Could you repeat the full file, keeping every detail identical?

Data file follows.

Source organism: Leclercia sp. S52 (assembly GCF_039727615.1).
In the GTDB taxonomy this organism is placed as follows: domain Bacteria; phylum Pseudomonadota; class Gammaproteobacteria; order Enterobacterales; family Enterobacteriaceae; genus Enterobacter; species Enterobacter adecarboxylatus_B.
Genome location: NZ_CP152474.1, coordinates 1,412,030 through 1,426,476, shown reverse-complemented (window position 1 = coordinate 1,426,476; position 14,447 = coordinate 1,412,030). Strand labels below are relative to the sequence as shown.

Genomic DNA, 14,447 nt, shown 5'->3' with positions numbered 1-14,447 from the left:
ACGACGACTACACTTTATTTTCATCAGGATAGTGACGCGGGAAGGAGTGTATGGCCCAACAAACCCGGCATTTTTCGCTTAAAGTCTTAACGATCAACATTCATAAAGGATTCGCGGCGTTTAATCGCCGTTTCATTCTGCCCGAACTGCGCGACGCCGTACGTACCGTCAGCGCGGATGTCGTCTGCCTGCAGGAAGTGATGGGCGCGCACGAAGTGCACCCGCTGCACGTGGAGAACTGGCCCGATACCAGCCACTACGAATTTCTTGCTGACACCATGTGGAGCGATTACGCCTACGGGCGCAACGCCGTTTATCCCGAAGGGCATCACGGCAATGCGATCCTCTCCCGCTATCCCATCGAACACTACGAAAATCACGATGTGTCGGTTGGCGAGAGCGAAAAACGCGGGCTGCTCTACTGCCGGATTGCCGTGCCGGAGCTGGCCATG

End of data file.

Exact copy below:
Source organism: Leclercia sp. S52 (assembly GCF_039727615.1).
In the GTDB taxonomy this organism is placed as follows: domain Bacteria; phylum Pseudomonadota; class Gammaproteobacteria; order Enterobacterales; family Enterobacteriaceae; genus Enterobacter; species Enterobacter adecarboxylatus_B.
Genome location: NZ_CP152474.1, coordinates 1,412,030 through 1,426,476, shown reverse-complemented (window position 1 = coordinate 1,426,476; position 14,447 = coordinate 1,412,030). Strand labels below are relative to the sequence as shown.

Genomic DNA, 14,447 nt, shown 5'->3' with positions numbered 1-14,447 from the left:
ACGACGACTACACTTTATTTTCATCAGGATAGTGACGCGGGAAGGAGTGTATGGCCCAACAAACCCGGCATTTTTCGCTTAAAGTCTTAACGATCAACATTCATAAAGGATTCGCGGCGTTTAATCGCCGTTTCATTCTGCCCGAACTGCGCGACGCCGTACGTACCGTCAGCGCGGATGTCGTCTGCCTGCAGGAAGTGATGGGCGCGCACGAAGTGCACCCGCTGCACGTGGAGAACTGGCCCGATACCAGCCACTACGAATTTCTTGCTGACACCATGTGGAGCGATTACGCCTACGGGCGCAACGCCGTTTATCCCGAAGGGCATCACGGCAATGCGATCCTCTCCCGCTATCCCATCGAACACTACGAAAATCACGATGTGTCGGTTGGCGAGAGCGAAAAACGCGGGCTGCTCTACTGCCGGATTGCCGTGCCGGAGCTGGCCATG